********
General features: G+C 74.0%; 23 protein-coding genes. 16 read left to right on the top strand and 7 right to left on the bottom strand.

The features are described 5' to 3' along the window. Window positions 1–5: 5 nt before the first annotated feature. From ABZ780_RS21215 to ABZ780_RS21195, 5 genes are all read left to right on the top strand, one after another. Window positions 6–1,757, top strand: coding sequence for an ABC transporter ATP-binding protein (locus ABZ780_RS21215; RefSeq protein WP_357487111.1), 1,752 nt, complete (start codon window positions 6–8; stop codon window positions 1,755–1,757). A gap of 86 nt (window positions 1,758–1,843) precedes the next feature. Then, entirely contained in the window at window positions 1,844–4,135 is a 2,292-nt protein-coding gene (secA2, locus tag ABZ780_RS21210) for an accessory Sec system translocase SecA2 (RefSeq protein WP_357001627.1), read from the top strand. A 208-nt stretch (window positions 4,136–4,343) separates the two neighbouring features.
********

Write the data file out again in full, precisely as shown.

General features: G+C 74.0%; 23 protein-coding genes. 16 read left to right on the top strand and 7 right to left on the bottom strand.

The features are described 5' to 3' along the window. Window positions 1–5: 5 nt before the first annotated feature. From ABZ780_RS21215 to ABZ780_RS21195, 5 genes are all read left to right on the top strand, one after another. Window positions 6–1,757, top strand: coding sequence for an ABC transporter ATP-binding protein (locus ABZ780_RS21215; RefSeq protein WP_357487111.1), 1,752 nt, complete (start codon window positions 6–8; stop codon window positions 1,755–1,757). A gap of 86 nt (window positions 1,758–1,843) precedes the next feature. Then, entirely contained in the window at window positions 1,844–4,135 is a 2,292-nt protein-coding gene (secA2, locus tag ABZ780_RS21210) for an accessory Sec system translocase SecA2 (RefSeq protein WP_357001627.1), read from the top strand. A 208-nt stretch (window positions 4,136–4,343) separates the two neighbouring features.